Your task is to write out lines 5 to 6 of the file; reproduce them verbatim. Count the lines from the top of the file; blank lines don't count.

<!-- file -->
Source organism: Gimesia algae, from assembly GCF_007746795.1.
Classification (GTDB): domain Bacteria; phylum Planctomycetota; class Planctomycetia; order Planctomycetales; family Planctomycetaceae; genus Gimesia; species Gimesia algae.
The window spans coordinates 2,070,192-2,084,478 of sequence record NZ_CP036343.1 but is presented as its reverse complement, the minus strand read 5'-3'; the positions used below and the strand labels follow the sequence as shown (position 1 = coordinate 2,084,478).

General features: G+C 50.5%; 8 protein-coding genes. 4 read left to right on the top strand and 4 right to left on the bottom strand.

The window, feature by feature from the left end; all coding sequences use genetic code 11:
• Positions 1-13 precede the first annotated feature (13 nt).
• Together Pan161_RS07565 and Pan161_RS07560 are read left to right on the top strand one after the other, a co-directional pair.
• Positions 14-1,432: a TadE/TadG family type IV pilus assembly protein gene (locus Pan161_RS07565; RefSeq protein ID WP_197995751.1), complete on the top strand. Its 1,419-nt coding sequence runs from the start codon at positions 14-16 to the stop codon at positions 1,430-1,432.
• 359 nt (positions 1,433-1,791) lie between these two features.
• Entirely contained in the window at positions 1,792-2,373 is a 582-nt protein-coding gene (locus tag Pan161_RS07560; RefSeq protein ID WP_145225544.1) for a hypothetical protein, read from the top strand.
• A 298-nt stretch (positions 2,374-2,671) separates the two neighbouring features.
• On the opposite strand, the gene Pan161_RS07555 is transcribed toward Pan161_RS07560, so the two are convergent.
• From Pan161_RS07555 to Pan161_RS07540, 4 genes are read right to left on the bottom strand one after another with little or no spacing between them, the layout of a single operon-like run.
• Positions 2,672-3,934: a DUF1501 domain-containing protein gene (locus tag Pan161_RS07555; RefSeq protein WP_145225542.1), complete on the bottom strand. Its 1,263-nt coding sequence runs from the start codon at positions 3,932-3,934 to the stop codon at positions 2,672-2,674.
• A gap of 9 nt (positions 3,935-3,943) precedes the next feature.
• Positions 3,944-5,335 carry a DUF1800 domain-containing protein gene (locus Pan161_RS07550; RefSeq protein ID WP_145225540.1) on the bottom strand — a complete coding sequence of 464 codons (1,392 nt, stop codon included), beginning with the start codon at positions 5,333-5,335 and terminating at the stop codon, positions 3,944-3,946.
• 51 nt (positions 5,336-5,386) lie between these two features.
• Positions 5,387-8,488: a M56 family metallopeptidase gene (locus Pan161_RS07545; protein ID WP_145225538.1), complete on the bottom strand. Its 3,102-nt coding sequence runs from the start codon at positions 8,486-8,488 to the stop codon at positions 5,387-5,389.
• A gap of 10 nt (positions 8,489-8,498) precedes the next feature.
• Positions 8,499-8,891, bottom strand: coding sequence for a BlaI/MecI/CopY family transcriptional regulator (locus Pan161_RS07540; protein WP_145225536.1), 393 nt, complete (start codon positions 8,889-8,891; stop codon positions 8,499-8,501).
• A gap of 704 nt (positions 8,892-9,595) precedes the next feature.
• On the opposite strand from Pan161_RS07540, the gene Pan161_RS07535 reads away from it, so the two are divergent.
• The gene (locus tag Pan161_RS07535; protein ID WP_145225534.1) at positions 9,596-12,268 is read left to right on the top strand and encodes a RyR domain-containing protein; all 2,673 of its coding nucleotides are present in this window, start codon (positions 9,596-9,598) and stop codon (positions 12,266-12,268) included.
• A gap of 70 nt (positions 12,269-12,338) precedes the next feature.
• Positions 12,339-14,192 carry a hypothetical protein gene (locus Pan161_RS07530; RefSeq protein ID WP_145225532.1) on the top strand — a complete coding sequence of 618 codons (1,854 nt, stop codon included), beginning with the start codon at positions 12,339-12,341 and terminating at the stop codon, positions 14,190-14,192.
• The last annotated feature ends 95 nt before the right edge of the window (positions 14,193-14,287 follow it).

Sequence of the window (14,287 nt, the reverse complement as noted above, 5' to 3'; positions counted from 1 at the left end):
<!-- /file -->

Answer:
The window, feature by feature from the left end; all coding sequences use genetic code 11:
• Positions 1-13 precede the first annotated feature (13 nt).